Cuadrilla reveals 'rich reservoir' ready for fracking
The results relate to the UK's first ever horizontal shale gas exploration well, drilled through the shale rock more than 7,500 feet.
Francis Egan, Cuadrilla's chief executive, said: “We have also confirmed that the Bowland shale formation fractures in a way that, from US experience, is typical of an excellent shale gas reservoir."A complex fracture network was generated in the shale and sand injected into the fractures has stayed in place during flow back. Also the natural gas flowing to surface from the shale has a very high methane content, which means it could be delivered into the local gas grid for the benefit of local consumers with minimal processing required.”
Cuadrilla said that an intentionally conservative micro-seismic operating limit during hydraulic fracturing, set at just 0.5 on the Richter Scale, had however 'severely constrained' the volume of sand that could be injected into the shale rock.The company also confirmed that it has requested the Oil and Gas Authority (OGA) to urgently review the micro-seismic Traffic Light System to enable the PNR exploration wells to be properly tested and produced effectively. Subject to the outcome of such a review Cuadrilla plans to complete hydraulic fracturing of the PNR1 well, fracture the PNR2 well and carry out flow testing of both wells later this year.
Francis added: “We have only partially tested this well, with just two out of the forty one stages installed along the horizontal section fractured fully as designed, and less than 14 per cent of the sand we had planned to inject into the shale rock put in place. Nonetheless the natural gas still flowed back from the shale at a peak rate of over 200,000 standard cubic feet per day and a stable rate of some 100,000 standard cubic feet per day."Cuadrilla estimates that, when compared to a typical North American 2.5km long producing horizontal shale gas well, with all of its stages fractured as planned, the data indicates a potential initial flow rate range of between 3million and 8million standard cubic feet per day.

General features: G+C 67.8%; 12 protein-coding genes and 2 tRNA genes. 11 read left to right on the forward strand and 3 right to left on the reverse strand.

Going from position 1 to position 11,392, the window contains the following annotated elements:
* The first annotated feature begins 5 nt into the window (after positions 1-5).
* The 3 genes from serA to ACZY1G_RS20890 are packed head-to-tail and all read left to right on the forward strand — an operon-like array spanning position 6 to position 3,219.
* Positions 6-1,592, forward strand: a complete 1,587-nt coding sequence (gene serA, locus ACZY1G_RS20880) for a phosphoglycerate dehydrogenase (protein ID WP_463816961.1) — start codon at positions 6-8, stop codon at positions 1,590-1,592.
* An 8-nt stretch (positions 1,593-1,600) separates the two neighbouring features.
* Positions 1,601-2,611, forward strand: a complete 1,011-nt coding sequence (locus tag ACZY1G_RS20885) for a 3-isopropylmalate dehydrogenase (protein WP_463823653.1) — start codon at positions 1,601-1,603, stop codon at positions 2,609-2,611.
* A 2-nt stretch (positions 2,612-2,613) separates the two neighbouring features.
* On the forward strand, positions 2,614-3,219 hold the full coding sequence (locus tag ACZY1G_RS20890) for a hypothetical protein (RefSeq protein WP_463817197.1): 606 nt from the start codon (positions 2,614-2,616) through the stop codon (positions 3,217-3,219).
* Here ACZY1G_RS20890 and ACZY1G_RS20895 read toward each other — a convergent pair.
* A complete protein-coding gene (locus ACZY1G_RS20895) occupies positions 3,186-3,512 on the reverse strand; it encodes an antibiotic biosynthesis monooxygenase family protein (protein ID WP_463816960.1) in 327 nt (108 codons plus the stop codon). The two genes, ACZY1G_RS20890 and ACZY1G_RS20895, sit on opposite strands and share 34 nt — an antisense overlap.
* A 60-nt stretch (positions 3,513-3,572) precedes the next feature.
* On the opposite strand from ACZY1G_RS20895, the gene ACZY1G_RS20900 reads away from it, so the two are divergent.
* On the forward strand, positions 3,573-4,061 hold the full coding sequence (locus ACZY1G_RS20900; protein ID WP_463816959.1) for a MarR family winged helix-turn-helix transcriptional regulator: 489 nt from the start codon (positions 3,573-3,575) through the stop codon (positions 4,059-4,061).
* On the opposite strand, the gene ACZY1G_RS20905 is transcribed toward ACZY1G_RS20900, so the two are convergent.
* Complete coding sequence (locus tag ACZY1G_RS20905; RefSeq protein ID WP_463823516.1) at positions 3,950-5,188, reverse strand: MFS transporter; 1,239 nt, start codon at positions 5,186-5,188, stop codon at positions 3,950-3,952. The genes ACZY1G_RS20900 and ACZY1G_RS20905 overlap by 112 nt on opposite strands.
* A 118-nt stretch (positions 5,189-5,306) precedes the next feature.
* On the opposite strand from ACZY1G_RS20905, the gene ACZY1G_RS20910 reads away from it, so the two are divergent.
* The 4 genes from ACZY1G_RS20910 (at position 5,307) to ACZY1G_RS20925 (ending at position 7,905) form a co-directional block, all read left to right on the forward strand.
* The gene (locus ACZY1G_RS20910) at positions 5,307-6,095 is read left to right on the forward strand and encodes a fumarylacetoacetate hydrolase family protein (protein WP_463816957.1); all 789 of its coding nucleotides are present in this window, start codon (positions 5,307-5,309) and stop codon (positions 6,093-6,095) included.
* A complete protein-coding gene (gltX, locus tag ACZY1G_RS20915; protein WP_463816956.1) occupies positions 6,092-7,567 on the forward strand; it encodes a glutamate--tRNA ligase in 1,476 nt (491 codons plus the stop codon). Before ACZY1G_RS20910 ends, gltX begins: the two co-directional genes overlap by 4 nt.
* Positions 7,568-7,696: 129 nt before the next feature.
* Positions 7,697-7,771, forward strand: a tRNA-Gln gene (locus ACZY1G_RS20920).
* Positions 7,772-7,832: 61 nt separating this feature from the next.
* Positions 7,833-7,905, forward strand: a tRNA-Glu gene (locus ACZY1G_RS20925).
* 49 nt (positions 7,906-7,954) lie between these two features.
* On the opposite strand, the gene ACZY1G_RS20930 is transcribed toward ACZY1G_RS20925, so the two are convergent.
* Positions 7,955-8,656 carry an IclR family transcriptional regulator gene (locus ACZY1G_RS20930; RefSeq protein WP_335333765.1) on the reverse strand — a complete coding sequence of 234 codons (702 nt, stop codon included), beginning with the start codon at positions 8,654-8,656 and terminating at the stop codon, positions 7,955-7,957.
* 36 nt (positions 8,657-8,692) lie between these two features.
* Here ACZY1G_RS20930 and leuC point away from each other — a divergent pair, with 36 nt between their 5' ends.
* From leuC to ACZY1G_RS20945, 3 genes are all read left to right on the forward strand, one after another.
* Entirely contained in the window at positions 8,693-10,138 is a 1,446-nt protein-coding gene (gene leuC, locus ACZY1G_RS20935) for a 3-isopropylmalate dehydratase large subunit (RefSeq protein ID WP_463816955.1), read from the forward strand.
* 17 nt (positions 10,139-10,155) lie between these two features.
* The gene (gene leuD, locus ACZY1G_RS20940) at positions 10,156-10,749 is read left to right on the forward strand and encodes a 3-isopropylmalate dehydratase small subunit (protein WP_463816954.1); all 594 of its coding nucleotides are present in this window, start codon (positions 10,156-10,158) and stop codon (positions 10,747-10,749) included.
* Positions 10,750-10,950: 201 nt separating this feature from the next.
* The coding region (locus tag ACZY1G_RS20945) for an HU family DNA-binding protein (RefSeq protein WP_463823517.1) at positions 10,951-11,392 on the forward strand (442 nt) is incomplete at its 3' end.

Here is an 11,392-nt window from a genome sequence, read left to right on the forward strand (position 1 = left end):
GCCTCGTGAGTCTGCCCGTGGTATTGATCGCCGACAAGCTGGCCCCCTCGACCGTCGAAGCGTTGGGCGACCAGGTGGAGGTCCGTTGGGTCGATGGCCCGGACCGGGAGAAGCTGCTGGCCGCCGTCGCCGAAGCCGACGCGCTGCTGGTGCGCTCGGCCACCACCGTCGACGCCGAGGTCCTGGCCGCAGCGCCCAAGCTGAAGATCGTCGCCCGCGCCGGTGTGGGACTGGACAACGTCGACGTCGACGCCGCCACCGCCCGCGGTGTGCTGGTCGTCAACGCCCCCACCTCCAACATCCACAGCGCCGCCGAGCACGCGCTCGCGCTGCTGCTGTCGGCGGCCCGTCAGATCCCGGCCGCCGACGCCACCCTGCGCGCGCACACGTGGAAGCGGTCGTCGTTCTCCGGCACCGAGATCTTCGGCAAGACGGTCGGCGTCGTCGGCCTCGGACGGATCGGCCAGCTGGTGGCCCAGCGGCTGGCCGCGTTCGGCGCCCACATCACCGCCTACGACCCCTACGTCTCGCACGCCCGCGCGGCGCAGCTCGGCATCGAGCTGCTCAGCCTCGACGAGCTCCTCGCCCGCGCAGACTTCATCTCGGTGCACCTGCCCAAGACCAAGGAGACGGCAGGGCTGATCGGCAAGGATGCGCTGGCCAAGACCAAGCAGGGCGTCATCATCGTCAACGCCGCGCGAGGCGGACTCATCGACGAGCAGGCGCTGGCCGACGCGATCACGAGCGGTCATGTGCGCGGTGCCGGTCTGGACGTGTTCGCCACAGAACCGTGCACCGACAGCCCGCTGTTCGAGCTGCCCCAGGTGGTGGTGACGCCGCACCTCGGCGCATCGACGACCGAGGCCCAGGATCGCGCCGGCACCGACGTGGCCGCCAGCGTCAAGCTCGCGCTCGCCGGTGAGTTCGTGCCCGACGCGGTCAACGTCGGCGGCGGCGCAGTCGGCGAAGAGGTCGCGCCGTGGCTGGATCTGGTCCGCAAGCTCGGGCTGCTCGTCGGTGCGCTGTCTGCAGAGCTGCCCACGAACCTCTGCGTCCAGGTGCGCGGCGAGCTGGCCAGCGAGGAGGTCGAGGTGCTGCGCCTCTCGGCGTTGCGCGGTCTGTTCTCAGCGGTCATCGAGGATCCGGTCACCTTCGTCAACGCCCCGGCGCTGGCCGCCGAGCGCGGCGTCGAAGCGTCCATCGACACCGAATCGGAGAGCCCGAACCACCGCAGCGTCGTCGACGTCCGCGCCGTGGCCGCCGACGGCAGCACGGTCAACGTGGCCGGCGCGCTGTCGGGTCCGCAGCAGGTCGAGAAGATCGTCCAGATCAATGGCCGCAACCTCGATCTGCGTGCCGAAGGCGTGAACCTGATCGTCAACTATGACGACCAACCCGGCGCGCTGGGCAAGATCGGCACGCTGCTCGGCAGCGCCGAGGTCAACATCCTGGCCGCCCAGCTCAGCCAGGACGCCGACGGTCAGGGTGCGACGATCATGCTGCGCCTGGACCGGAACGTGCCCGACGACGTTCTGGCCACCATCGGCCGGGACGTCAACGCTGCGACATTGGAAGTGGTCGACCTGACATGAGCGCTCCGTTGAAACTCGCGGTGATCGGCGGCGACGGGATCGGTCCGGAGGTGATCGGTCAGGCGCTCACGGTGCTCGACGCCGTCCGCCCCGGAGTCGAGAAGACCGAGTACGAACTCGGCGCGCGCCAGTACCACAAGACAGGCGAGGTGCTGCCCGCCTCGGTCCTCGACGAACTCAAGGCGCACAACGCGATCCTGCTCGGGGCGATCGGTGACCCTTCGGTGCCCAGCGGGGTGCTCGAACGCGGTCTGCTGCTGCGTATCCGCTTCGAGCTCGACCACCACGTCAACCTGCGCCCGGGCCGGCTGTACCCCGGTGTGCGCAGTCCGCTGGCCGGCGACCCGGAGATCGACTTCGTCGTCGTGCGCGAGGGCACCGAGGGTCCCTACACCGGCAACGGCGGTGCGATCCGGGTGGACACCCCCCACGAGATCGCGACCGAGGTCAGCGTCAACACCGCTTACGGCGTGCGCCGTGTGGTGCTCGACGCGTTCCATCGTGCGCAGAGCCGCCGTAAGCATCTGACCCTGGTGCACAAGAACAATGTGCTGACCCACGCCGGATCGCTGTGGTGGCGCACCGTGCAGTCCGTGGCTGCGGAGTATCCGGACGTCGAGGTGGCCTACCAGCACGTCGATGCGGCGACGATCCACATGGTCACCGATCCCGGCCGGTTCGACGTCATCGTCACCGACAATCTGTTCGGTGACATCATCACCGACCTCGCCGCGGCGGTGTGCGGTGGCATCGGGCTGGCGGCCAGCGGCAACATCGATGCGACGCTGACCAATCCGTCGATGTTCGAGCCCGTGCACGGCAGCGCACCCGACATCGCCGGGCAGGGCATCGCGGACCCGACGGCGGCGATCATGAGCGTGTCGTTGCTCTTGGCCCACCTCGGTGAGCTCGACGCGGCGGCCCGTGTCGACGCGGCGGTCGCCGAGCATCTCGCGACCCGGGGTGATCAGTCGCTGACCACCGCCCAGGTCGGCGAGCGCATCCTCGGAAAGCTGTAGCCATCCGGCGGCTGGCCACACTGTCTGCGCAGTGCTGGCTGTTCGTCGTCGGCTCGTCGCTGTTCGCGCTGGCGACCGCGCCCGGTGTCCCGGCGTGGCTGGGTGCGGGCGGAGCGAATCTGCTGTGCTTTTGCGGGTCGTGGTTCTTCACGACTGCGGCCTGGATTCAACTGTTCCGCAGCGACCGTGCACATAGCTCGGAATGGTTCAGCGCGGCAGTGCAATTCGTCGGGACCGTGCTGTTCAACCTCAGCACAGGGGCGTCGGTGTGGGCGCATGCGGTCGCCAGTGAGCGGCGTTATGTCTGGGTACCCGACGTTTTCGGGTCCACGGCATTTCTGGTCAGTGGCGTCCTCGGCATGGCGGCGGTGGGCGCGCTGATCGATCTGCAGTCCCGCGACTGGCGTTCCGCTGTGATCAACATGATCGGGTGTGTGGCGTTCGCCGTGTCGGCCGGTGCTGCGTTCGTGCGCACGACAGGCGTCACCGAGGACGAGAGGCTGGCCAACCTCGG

In addition to micro-seismic data Cuadrilla recorded ground vibration levels throughout fracturing operations. The vast majority of those vibrations were less than 0.5 mm/second which the company has highlighted is up to thirty times lower than limits applied to other UK industrial operations, including quarrying and construction.Francis added: “Cuadrilla and its investors remain committed to this opportunity. The potential for Lancashire and the UK has again been clearly demonstrated by the fracturing and flow-testing carried out at Preston New Road. We look forward to completing the job.
“All we ask now is that we are treated fairly, with comparable seismic and ground vibration levels to similar industries in Lancashire and elsewhere in the UK who are able to work safely but more effectively with significantly higher thresholds for seismicity and ground vibration.” Cuadrilla has now shut in the well and will monitor build-up as it continues to assess the results.